Are you ready to take the next step in your horse riding experience? Before you can become truly great at riding horses, you need to practice your skills. And when you want to practice in a safe environment, there’s no better choice than building your own riding arena for your horse.
Horseback riding is a great sport, and it is also a great hobby. But in order for you to become a great horseback rider, you need to practice. The best way to practice and get the most out of your practice time is to practice in an arena. You can purchase a horseback riding arena or build it yourself if you wish to save some money!
Keep reading to find out how you can build your riding arena on a budget.
Consider the Location
Considering the location of your riding arena is essential when planning your budget. It will affect a lot of the logistics of building, and there are a few things to consider alongside your horse arena plans:
- Which way does the wind blow?
- Is there space for water runoff?
- Are there any areas that will retain water?
- How does the sun hit the site?
- Will you need to landscape the area?
Don’t forget to check your local laws on building restrictions. Just because you want your arena in a specific place doesn’t mean you can start building immediately. Your local laws may restrict the size and location of your area, so do some research on zoning, building, and conservation before you start planning.
Fencing or No Fencing?
If you’re looking to cut your budget a little, you might be considering forgoing the fencing in your riding arena construction. This can work, but you might have to ask yourself the question, “can your horses get into the arena and destroy anything?”
When building a riding arena on a budget according to TruTex Footing, you don’t have to spend a fortune if you choose a simple style of railing. All it needs to do is create a sufficient barrier between your horses and the riding arena, so they don’t get in and use it as a giant litter box, nor can they get in and interfere with any jumps you have set up.
If you’re doing the fencing yourself, you will want to ensure you do a decent job of it and don’t skimp on the materials to ensure longevity properly. In addition, you might want to look into the costs of using concrete with your fencing; otherwise, you might find that in a few years, your fence will bow out and look terrible.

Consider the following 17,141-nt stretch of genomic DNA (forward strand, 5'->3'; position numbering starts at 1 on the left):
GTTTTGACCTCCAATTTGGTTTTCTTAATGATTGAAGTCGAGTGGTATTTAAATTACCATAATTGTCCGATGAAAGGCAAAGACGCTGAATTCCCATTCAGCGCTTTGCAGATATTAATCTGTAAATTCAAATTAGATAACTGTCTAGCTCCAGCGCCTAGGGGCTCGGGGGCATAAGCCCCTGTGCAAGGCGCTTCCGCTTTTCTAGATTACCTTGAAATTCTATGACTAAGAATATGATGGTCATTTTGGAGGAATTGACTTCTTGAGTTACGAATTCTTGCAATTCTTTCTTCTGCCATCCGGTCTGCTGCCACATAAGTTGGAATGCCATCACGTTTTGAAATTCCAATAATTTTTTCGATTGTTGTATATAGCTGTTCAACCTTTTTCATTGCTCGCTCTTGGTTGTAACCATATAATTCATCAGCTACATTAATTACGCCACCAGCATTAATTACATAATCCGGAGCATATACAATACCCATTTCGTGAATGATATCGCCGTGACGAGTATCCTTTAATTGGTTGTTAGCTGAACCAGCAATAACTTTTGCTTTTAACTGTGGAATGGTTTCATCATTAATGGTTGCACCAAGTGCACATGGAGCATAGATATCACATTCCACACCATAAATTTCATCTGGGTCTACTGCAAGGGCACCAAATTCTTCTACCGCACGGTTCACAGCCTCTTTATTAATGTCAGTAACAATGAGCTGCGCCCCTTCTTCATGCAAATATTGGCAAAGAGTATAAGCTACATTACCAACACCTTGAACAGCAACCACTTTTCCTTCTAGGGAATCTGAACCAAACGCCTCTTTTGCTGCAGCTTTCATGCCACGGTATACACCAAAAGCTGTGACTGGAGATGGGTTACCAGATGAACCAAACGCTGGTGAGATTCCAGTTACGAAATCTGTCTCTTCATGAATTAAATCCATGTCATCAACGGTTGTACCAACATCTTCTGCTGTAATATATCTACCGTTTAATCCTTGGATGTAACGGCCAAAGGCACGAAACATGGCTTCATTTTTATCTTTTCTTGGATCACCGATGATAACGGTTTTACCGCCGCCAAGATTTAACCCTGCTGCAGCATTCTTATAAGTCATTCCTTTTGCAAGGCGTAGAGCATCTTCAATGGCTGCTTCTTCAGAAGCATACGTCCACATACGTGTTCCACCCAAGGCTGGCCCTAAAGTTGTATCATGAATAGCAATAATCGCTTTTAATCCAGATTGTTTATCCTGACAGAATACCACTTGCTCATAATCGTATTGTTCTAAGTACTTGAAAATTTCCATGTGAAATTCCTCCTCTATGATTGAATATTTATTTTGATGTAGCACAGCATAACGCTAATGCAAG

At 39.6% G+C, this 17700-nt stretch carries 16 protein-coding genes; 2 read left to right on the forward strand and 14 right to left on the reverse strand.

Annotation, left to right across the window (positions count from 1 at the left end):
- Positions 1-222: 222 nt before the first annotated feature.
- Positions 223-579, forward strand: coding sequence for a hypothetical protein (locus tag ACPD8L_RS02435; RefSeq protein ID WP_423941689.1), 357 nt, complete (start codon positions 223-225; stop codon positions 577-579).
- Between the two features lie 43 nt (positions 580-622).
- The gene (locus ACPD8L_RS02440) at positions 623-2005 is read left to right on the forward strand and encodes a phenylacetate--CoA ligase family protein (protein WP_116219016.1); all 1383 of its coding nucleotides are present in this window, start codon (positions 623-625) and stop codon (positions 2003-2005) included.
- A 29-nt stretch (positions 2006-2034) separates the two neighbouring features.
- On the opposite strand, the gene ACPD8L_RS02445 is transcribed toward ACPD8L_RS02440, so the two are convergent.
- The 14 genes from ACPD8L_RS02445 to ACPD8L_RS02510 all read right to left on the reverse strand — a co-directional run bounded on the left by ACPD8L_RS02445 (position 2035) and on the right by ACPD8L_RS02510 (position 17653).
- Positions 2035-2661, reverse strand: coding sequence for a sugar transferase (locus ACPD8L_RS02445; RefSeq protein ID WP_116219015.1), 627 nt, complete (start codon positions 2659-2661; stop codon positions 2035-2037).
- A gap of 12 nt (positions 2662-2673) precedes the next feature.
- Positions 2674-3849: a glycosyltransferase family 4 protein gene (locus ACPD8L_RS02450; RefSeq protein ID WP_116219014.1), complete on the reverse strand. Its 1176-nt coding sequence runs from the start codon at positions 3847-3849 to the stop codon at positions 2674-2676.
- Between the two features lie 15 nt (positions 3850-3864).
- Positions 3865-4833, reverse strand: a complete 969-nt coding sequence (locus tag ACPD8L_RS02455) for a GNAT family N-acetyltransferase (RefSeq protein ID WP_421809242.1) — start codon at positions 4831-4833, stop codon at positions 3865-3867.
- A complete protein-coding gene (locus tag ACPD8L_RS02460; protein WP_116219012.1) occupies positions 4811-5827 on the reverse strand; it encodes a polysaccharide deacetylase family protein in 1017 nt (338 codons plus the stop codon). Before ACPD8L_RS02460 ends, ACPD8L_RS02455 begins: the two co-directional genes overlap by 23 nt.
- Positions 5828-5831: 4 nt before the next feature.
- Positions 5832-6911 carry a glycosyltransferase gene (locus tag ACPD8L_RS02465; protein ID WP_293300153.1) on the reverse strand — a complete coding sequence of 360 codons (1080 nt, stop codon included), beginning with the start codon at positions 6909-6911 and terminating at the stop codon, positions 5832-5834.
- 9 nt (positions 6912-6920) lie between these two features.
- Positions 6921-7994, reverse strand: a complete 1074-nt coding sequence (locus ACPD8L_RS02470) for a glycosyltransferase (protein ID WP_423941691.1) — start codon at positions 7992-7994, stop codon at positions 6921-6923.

Fence height is also very crucial. It’s recommended to select a height of 4ft 6in above the riding surface, which translates to around 5ft 6in out of the ground.
What Flooring to Consider?
Horse arena footing is a huge component to consider when working on your horse riding arena budget. Some floor options are much more cost-effective than others, but each has its pros and cons.
Possibly the most common type of riding arena flooring, sand, can be a cost-effective option. However, one must consider that sand will break down over time and will need to be replaced every few years.
Sand is available in a range of sizes from 0.05 mm diameter (fine) to 2.00 mm diameter (course). One must also be sure to apply the proper depth of sand to create a safe riding arena for the horse.
Try stick to a maximum depth of 6 inches, as more than that becomes stressful on the horses’ tendons. Dust is also a concern when it comes to building an arena, so many people add a water-retentive material such as a wood product or a commercial additive.
Rubber for a riding arena can come from recycled shoes or tires ground into small particles. Additionally, it’s essential to ensure the rubber supply doesn’t have any metal remnants or other foreign materials that can injure the horses.
The added benefit of using rubber as a floor is that it’s unlikely that the horses will eat it. Also, adding rubber to something like sand will help cushion the surface, reducing stress on the horse from impact. Rubber is typically added to sand at a ratio of 2 pounds of rubber per square foot.
Adding Drainage to Your Riding Arena
Without proper drainage, your riding arena could soon become a soggy mess after a bit of rain. You will need to know how your surface material handles water. Some bases, like clay, won’t retain a lot of water, whereas a surface base like gravel will hold more water.
It’s essential to consider and plan your drainage, as you don’t want an unusable arena during the rainer months. If your soil is not draining well, you can look into limiting flooding with something like a French drain, which will carry the water away from the arena.
How Big Is Too Big?
Size is an essential factor when it comes to your budget. Increasing the riding area will increase the number of resources you need to build your arena. A more extended riding area will require more fencing and more floor material to cover the whole area.
The most common arena size is 130 ft x 65 ft; however, if your discipline is dressage, you may choose a slightly longer arena closer to 200 ft x 65 ft. If jumping is your discipline, you will want to opt for a wider riding area to fit the jumps. A 20 ft size difference can make all the difference in your jump placement.
Calling in the Professionals
Of course, saving on your budget doesn’t always mean you can’t get professional help. If you consider a riding arena on a budget, many contractors don’t cost an arm and a leg and will allow you to have the riding arena of your dreams. So that’s it on building a riding arena on a budget. If you’ve enjoyed this article, please consider having a further look through our Arena Maintenance section.